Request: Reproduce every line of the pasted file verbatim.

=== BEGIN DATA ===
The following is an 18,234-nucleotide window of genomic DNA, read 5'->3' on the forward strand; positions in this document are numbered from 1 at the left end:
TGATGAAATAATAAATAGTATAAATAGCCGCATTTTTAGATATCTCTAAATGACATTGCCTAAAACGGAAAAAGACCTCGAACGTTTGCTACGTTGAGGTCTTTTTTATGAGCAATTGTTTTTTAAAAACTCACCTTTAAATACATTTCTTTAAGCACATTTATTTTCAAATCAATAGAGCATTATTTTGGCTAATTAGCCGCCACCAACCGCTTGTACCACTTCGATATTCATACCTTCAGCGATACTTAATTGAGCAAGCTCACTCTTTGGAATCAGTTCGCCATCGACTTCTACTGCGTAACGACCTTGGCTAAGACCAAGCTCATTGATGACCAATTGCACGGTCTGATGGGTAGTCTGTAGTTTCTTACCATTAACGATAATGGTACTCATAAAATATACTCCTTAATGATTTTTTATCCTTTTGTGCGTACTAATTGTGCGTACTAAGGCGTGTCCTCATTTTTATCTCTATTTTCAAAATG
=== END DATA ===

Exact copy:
The following is an 18,234-nucleotide window of genomic DNA, read 5'->3' on the forward strand; positions in this document are numbered from 1 at the left end:
TGATGAAATAATAAATAGTATAAATAGCCGCATTTTTAGATATCTCTAAATGACATTGCCTAAAACGGAAAAAGACCTCGAACGTTTGCTACGTTGAGGTCTTTTTTATGAGCAATTGTTTTTTAAAAACTCACCTTTAAATACATTTCTTTAAGCACATTTATTTTCAAATCAATAGAGCATTATTTTGGCTAATTAGCCGCCACCAACCGCTTGTACCACTTCGATATTCATACCTTCAGCGATACTTAATTGAGCAAGCTCACTCTTTGGAATCAGTTCGCCATCGACTTCTACTGCGTAACGACCTTGGCTAAGACCAAGCTCATTGATGACCAATTGCACGGTCTGATGGGTAGTCTGTAGTTTCTTACCATTAACGATAATGGTACTCATAAAATATACTCCTTAATGATTTTTTATCCTTTTGTGCGTACTAATTGTGCGTACTAAGGCGTGTCCTCATTTTTATCTCTATTTTCAAAATG